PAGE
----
The House of Delegates gave preliminary approval yesterday to a bill that would allow police to collect DNA samples from criminal suspects, though the O'Malley administration plan was amended to ease black lawmakers' concerns about how the biological fingerprints might be used.
House members approved the bill on a voice vote, ending three days of intense negotiations that at one point prompted African-American delegates to walk out of a Democratic caucus meeting in protest. The Senate is scheduled to take up the bill Monday.
A top priority of Gov. Martin O'Malley, the bill would allow police to collect DNA samples from those charged with violent crimes and burglary; currently, samples are taken after a conviction. Eleven other states have similar laws, and state and local law enforcement authorities say adopting the bill would help them catch more serial offenders and prevent crimes.
In an effort to ease concerns of civil libertarians, the bill had already been amended by the Judiciary Committee to narrow its scope and to provide for automatic expunction of DNA samples in some cases.
But members of the Legislative Black Caucus sought even more changes to ensure that DNA samples are not kept in the state's database if the suspect is not convicted and to facilitate the use of newly collected or analyzed DNA evidence to overturn false convictions.
Del. Aisha N. Braveboy, the black caucus secretary who coordinated the group's negotiations, said she was "very pleased" with the amendments. She predicted that the vast majority of the House's 32 African-American members would support the bill when it comes up for final vote today or early next week.
Key senators met with O'Malley's aides yesterday to determine whether to accept the House's amendments. Rejecting them could lead to a contentious cross-chamber debate.
Braveboy, a Prince George's County Democrat, said the caucus wanted to make sure the expanded DNA database would be used to help exonerate those wrongly accused as well as to catch more criminals.
"Our interest was to create the balance," she said.
While DNA evidence may be a great tool for police and prosecutors, she said, "it should be used to its fullest extent, which includes both finding and convicting people who are guilty and making sure police aren't arresting the wrong people and keeping them in jail for inordinate amounts of time - and also making sure that people who are innocent are let go."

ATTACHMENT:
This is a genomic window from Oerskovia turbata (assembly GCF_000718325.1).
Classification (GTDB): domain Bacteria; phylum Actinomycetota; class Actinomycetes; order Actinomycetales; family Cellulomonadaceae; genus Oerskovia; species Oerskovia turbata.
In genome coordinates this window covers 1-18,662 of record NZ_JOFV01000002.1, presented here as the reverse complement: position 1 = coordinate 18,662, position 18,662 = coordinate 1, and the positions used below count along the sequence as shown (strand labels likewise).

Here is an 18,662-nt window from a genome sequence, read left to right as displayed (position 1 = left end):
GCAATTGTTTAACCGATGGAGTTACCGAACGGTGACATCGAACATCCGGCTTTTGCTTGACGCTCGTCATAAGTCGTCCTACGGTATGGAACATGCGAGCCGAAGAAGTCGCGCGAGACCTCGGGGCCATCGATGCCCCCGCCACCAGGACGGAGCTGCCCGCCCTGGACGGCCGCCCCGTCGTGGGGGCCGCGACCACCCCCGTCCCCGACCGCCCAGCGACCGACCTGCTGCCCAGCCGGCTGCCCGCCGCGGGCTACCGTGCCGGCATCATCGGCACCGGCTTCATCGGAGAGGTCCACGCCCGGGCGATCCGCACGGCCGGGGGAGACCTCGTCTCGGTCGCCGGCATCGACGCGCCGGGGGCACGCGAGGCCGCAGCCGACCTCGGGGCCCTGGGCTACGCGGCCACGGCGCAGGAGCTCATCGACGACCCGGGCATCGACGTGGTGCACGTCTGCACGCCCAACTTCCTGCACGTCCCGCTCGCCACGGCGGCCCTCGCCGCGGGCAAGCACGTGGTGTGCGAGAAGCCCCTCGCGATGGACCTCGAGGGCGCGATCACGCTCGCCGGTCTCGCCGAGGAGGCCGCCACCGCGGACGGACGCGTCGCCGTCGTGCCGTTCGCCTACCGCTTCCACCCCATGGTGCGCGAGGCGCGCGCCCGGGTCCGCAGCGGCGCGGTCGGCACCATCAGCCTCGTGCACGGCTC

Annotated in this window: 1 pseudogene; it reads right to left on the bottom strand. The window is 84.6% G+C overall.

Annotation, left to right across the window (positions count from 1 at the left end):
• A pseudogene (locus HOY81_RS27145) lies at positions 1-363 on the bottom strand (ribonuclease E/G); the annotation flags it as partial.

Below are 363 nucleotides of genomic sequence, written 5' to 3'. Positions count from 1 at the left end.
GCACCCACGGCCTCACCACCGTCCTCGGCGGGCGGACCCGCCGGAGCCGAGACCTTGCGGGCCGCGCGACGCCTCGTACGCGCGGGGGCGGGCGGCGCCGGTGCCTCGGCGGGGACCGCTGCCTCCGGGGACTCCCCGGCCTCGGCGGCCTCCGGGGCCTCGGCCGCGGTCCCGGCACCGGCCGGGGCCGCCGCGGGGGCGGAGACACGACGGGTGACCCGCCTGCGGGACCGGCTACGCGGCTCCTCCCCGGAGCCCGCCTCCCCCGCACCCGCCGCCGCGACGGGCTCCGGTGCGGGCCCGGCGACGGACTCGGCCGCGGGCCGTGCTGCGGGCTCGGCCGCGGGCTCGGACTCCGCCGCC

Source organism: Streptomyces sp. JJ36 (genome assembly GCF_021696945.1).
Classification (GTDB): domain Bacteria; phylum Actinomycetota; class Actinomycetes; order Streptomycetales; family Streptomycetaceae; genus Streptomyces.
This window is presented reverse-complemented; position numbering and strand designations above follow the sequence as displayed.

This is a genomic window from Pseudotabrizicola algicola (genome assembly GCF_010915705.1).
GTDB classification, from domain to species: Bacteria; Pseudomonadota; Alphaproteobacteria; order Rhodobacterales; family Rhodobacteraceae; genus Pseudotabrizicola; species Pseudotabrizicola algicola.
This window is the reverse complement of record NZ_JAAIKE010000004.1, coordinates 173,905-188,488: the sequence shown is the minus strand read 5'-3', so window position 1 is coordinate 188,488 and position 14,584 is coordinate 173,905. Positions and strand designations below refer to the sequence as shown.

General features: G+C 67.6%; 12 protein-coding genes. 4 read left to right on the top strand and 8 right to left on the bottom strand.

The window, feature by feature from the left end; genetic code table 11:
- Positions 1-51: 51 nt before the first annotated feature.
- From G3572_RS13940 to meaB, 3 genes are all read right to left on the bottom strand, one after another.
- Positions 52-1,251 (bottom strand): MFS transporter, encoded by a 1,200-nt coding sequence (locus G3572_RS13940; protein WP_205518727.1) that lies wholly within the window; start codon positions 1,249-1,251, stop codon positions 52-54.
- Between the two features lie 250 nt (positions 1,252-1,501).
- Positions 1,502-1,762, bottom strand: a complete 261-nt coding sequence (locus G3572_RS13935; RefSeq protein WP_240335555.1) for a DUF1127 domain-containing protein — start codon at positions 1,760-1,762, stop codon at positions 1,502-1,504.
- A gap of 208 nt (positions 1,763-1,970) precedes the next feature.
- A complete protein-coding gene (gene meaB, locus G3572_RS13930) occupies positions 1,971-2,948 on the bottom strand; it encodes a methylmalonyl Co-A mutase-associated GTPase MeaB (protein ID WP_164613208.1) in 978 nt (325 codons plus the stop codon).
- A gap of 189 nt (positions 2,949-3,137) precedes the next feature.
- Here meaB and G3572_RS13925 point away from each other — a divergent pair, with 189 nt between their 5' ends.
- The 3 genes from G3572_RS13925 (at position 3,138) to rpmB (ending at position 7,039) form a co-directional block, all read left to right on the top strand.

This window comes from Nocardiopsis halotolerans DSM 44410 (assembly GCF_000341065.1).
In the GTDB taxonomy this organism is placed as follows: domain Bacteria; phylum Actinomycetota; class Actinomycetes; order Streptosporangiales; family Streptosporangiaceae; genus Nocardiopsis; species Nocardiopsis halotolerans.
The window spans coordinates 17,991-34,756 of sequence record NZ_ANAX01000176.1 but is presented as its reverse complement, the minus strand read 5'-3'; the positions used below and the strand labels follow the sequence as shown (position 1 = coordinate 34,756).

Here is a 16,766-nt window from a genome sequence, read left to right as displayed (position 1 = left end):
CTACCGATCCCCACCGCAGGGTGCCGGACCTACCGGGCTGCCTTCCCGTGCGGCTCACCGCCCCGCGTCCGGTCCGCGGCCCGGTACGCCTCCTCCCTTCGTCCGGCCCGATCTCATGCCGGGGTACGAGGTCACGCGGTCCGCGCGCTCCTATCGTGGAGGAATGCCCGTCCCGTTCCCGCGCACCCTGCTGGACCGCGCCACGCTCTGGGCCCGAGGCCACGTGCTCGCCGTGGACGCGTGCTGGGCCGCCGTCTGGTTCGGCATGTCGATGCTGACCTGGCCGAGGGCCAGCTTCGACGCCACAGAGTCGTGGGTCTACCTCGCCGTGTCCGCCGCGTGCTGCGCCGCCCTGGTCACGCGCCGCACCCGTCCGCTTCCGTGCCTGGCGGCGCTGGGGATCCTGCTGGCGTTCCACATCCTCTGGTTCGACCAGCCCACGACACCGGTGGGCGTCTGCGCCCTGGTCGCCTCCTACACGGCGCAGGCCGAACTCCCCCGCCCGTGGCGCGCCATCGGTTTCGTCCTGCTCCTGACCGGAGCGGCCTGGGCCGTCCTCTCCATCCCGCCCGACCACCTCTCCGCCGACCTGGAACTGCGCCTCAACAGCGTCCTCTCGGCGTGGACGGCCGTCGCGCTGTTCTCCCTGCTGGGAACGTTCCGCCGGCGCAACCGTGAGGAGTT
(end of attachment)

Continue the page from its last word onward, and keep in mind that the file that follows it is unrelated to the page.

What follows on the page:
One change adopted by the House would require that a suspect's DNA sample be destroyed and the information about it expunged from the database within 60 days if the charge or charges do not result in a conviction. The bill previously allowed for automatic expunction only if charges were dropped before arraignment - otherwise, a cleared suspect would have to apply to get the sample removed.
Another change would provide for post-conviction review of DNA evidence that might not have been available at trial - opening the door for new trials in cases in which the DNA undercuts an earlier conviction.
A third change provides for a suspect to request a prompt comparison of his or her DNA sample with DNA swabs taken at a crime scene to see if they match.
Several delegates questioned the changes, voicing fears that they could help criminals evade capture. Del. Richard K. Impallaria, a Baltimore County Republican, asked why a suspect's DNA would be expunged when a case falls apart even if his or her fingerprints are not removed from police records.
"I'm more willing to side on the side of victims of crime," Impallaria said.
But Del. Joseph F. Vallario Jr., a Prince George's Democrat and chairman of the Judiciary panel, defended the changes, saying they "make it favorable for the victim and also make it fair."
Del. Anthony J. O'Donnell, the minority leader from Southern Maryland and a co-sponsor of the bill, questioned whether the state can afford to expand the database while it is struggling fiscally. But Vallario said he doubted the changes made in the bill altered the original cost estimate of about $1 million.
Some civil libertarians remain opposed to the bill, arguing that it would allow for a search without a warrant before a defendant is convicted. Cindy Boersma, legislative director for the American Civil Liberties Union of Maryland, said the governor's bill would give "blanket permission" to take DNA without having to defend that action before a judge.
"The warrant is the guarantee that there's a legitimate reason to intrude into our personal privacy and take highly personal information from us without our consent," Boersma said.
Virginia courts have upheld a similar law in that state.
The Senate had been scheduled to begin debate on the bill yesterday but postponed consideration until Monday so that lawmakers could review changes made in the House.
Sen. Nathaniel J. McFadden, a Baltimore Democrat and the state's first black Senate president pro tem, said those changes might satisfy some members of the black caucus in his chamber, though not all of them. Nonetheless, he predicted the Senate would pass the bill.
"I told the governor I would work with him," McFadden said.
But Sen. Lisa A. Gladden, a Baltimore Democrat and a public defender, said she remained opposed to the bill. She has said that mostly young, African-American men would be targeted for DNA collection.
"I can't imagine the amendment that would make it OK," she said.